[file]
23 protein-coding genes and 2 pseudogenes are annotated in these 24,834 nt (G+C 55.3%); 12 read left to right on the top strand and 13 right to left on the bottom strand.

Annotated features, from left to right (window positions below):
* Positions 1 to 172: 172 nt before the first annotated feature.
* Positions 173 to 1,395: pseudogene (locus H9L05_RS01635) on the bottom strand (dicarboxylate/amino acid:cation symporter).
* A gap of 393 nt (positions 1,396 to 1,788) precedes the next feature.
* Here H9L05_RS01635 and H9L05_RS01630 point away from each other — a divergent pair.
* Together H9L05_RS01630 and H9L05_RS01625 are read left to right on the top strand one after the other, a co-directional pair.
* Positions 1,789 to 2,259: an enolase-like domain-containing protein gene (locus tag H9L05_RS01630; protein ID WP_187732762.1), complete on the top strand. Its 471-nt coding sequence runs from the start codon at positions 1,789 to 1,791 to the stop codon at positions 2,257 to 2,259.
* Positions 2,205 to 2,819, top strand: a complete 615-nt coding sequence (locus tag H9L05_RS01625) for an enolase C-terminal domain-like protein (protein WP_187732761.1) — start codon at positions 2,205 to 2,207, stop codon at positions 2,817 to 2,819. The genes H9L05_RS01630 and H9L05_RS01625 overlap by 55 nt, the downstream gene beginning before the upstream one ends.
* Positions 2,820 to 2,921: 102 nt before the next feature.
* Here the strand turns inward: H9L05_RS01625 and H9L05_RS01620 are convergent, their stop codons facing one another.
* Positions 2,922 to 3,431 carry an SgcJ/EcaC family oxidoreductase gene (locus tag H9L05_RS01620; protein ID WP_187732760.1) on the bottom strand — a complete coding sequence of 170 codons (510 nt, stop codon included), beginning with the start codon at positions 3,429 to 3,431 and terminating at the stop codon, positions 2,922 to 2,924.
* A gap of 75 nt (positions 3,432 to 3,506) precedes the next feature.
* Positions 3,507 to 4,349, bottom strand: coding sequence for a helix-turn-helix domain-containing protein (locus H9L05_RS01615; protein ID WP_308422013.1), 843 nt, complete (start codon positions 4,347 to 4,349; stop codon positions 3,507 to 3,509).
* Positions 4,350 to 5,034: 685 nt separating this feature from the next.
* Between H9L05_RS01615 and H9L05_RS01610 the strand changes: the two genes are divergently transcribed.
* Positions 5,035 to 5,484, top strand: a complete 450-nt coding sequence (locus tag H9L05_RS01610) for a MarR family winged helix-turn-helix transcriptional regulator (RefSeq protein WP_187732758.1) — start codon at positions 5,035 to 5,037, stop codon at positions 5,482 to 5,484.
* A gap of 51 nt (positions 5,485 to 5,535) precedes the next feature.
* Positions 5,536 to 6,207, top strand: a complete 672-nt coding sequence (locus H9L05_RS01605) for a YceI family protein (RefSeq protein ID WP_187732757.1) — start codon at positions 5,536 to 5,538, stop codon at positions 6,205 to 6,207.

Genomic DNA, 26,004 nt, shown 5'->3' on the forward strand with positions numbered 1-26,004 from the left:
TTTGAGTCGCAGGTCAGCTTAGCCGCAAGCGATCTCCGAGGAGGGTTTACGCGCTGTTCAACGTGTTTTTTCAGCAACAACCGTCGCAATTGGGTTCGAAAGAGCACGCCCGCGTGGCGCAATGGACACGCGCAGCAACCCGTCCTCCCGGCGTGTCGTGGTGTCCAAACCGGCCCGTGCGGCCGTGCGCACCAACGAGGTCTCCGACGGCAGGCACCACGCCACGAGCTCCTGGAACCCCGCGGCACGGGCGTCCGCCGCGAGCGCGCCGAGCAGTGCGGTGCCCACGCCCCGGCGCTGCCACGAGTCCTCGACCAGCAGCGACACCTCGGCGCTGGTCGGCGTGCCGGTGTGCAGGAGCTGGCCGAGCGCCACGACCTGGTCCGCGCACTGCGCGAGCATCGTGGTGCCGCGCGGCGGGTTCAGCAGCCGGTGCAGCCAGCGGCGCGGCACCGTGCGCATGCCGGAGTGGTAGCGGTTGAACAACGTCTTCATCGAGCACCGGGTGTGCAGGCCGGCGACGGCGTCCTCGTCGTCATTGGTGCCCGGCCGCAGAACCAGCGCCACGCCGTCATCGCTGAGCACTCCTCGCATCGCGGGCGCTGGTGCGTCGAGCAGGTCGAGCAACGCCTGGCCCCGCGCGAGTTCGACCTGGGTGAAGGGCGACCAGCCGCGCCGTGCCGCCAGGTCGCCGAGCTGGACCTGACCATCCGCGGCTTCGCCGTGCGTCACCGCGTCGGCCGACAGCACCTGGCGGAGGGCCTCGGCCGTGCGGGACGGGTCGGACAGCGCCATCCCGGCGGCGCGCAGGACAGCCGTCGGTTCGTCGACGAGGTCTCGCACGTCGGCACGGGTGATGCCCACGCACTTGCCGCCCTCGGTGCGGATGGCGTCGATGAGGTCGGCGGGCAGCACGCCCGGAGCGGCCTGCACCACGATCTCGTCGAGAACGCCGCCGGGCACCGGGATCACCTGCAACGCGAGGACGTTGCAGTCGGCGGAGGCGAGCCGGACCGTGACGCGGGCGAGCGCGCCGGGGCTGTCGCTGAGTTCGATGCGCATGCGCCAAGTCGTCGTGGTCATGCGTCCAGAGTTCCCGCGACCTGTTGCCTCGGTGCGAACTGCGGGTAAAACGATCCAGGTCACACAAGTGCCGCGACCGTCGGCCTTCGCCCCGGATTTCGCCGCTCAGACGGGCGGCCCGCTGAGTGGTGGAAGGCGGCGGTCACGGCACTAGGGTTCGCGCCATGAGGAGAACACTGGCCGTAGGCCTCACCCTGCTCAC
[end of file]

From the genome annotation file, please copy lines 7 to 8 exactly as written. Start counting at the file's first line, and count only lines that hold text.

* Together H9L05_RS01630 and H9L05_RS01625 are read left to right on the top strand one after the other, a co-directional pair.
* Positions 1,789 to 2,259: an enolase-like domain-containing protein gene (locus tag H9L05_RS01630; protein ID WP_187732762.1), complete on the top strand. Its 471-nt coding sequence runs from the start codon at positions 1,789 to 1,791 to the stop codon at positions 2,257 to 2,259.